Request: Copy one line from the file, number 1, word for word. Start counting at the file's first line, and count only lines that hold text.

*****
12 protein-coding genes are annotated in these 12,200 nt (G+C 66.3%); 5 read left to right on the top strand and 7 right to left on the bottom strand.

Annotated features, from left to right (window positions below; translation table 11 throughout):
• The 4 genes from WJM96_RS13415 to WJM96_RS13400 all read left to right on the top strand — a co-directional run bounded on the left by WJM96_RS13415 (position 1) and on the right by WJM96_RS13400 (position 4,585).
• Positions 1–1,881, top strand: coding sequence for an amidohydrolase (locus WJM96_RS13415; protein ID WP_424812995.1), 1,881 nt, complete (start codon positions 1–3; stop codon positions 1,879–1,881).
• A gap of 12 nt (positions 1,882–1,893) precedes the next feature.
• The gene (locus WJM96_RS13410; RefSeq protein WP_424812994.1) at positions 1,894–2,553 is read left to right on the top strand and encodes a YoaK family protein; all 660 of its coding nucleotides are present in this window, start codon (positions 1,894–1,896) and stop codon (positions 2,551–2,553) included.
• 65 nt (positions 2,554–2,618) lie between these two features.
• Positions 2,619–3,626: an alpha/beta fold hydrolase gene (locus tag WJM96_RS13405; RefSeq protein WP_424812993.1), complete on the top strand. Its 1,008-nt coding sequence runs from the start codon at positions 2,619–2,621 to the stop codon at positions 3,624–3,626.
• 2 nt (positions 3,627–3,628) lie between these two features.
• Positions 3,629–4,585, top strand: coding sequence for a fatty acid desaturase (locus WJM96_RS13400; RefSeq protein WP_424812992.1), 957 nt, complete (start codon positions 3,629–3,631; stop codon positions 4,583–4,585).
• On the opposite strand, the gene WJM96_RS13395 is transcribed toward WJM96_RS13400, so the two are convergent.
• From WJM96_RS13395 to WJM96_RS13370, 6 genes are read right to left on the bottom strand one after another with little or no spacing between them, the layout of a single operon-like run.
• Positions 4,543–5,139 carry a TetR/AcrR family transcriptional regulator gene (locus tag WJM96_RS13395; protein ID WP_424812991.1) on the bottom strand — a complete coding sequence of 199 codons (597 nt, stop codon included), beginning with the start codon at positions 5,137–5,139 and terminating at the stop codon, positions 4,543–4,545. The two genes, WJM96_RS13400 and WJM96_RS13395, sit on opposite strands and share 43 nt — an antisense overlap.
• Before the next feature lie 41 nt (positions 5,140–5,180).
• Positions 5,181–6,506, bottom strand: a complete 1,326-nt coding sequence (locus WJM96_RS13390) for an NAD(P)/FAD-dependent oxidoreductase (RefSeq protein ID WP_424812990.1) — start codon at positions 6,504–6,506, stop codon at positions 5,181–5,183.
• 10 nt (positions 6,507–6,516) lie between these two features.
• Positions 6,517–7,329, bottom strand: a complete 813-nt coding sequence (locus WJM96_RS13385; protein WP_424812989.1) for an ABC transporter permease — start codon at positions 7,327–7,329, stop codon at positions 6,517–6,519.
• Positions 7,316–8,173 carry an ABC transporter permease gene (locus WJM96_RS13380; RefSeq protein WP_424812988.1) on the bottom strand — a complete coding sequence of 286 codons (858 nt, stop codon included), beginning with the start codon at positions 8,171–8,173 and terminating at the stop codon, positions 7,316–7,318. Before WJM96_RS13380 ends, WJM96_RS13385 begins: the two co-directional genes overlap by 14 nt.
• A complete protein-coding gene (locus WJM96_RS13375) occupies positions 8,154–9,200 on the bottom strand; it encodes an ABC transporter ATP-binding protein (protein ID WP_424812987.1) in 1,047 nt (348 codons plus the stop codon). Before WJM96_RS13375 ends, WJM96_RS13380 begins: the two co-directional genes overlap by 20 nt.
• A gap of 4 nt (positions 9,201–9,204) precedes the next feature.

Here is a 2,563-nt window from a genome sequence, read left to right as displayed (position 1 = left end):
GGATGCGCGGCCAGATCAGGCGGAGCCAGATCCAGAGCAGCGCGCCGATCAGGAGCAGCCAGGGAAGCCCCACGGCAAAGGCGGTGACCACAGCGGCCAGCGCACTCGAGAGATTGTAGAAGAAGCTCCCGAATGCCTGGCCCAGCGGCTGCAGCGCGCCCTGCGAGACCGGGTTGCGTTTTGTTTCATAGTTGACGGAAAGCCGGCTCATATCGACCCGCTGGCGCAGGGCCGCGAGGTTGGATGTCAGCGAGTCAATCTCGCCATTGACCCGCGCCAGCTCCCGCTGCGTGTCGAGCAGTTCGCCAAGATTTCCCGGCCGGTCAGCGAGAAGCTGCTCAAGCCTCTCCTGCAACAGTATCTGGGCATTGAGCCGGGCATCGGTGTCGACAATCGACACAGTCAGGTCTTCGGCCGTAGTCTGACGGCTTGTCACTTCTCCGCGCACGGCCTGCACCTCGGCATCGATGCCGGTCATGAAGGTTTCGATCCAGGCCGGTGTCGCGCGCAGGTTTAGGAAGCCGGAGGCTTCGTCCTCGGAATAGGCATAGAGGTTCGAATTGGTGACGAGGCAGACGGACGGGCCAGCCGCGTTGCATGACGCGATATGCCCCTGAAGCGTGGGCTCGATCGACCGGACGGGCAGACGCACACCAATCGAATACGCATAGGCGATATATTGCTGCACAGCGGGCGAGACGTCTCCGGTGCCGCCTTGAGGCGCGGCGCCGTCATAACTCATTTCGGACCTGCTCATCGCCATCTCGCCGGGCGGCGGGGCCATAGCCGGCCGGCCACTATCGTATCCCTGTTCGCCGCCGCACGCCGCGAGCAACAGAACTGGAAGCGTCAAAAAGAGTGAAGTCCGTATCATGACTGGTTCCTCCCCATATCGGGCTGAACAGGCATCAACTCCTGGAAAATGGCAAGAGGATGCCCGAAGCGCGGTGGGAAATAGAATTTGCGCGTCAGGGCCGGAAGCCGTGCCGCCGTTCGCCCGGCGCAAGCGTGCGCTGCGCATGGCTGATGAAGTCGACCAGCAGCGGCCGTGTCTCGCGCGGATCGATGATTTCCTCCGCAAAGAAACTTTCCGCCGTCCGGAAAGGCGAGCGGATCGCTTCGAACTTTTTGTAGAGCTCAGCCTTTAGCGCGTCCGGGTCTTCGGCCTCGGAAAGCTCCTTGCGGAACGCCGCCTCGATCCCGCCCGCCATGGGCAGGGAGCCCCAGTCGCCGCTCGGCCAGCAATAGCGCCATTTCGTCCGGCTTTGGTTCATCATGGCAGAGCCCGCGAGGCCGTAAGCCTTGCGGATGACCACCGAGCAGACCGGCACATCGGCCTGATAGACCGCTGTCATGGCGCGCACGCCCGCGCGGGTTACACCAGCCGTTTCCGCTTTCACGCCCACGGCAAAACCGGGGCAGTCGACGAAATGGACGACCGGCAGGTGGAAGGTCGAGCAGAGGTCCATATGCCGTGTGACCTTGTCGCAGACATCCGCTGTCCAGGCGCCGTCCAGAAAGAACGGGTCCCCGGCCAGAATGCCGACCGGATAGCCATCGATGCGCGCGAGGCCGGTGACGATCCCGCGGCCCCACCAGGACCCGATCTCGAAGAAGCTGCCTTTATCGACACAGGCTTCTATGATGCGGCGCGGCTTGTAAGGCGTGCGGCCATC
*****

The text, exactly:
12 protein-coding genes are annotated in these 12,200 nt (G+C 66.3%); 5 read left to right on the top strand and 7 right to left on the bottom strand.